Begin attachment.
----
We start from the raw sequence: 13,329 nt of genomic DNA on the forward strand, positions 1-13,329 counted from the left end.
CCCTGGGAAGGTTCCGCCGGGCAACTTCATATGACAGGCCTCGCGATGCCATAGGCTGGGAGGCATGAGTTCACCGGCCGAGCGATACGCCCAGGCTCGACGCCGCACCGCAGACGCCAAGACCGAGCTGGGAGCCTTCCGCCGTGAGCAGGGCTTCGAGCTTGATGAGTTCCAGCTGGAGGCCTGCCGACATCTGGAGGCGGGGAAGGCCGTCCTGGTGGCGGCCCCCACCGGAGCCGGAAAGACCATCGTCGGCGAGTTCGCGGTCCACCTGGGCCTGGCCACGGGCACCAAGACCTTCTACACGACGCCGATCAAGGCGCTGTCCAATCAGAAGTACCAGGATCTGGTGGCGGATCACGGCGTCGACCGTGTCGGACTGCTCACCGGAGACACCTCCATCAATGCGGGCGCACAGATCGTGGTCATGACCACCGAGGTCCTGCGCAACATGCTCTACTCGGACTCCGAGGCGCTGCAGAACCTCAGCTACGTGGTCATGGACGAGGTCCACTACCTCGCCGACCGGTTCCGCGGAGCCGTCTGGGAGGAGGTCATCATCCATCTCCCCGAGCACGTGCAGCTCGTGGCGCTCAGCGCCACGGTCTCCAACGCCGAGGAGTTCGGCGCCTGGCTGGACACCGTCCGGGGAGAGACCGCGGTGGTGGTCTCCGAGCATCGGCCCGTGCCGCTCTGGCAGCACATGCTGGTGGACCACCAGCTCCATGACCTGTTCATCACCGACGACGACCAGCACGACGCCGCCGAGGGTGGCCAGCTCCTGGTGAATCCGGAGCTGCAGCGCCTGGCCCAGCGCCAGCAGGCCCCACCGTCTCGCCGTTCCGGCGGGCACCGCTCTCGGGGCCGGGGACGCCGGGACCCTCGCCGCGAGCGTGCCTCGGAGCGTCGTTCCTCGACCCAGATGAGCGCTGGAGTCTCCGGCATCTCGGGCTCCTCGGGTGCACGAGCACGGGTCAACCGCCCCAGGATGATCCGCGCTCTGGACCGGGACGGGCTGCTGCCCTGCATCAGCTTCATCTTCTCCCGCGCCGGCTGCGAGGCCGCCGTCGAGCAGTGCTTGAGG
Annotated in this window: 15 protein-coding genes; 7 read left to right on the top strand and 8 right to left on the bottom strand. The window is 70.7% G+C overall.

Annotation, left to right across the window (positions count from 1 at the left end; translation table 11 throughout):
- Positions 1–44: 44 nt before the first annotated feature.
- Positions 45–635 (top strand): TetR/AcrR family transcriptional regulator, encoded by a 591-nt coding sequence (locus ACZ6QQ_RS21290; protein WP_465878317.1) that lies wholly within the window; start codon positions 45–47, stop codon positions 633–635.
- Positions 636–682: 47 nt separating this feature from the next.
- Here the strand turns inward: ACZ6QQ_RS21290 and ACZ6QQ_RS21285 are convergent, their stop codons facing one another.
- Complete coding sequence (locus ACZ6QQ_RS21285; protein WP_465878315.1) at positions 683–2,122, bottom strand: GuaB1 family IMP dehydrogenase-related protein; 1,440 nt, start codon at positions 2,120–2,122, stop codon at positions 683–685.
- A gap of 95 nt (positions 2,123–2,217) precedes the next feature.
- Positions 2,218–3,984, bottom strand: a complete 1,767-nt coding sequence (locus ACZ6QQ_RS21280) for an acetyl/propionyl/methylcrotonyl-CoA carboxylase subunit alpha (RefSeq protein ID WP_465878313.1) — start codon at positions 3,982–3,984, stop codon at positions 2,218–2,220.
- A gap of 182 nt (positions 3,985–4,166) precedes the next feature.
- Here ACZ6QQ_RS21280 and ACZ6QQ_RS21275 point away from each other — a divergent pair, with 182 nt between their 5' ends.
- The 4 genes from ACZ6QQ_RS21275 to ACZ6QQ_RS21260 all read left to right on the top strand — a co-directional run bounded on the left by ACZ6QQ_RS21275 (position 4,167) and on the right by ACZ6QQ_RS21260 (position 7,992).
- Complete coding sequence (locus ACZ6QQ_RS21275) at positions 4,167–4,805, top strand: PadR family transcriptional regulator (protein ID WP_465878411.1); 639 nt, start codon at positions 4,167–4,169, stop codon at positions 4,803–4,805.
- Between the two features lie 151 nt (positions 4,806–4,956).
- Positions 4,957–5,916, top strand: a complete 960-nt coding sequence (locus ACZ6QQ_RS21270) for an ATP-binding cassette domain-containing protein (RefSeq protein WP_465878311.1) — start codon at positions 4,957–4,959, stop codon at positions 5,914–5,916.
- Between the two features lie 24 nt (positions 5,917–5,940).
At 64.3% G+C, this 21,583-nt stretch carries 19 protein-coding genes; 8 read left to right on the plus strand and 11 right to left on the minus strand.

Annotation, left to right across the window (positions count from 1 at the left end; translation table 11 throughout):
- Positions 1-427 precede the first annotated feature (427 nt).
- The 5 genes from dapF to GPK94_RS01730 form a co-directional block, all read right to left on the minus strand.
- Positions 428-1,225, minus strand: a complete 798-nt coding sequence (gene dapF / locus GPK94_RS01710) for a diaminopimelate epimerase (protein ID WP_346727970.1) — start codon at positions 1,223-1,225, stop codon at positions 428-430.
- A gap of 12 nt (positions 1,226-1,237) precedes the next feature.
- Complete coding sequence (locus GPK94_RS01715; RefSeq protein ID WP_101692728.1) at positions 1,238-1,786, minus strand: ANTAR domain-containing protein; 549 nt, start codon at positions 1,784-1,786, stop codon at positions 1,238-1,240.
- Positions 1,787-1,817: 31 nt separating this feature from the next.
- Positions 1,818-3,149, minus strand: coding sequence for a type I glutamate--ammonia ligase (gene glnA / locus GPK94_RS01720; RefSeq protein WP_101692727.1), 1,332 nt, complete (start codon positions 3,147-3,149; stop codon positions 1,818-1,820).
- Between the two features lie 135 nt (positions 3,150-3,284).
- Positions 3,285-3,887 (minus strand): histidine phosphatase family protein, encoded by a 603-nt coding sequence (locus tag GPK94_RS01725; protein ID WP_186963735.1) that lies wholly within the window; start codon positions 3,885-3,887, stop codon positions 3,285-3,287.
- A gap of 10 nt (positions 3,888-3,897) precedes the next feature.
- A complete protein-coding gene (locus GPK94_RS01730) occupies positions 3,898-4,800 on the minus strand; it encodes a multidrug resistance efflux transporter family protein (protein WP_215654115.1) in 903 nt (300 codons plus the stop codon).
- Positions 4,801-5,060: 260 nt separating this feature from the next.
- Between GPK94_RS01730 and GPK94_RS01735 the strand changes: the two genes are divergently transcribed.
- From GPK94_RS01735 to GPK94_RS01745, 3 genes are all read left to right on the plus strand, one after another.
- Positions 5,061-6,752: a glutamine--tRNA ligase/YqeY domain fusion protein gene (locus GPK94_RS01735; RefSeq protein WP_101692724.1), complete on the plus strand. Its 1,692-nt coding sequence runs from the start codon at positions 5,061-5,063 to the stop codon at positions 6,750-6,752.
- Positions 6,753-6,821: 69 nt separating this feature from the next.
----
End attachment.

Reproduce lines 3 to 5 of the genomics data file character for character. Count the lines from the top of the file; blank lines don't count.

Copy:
Annotated in this window: 15 protein-coding genes; 7 read left to right on the top strand and 8 right to left on the bottom strand. The window is 70.7% G+C overall.

Annotation, left to right across the window (positions count from 1 at the left end; translation table 11 throughout):
- Positions 1–44: 44 nt before the first annotated feature.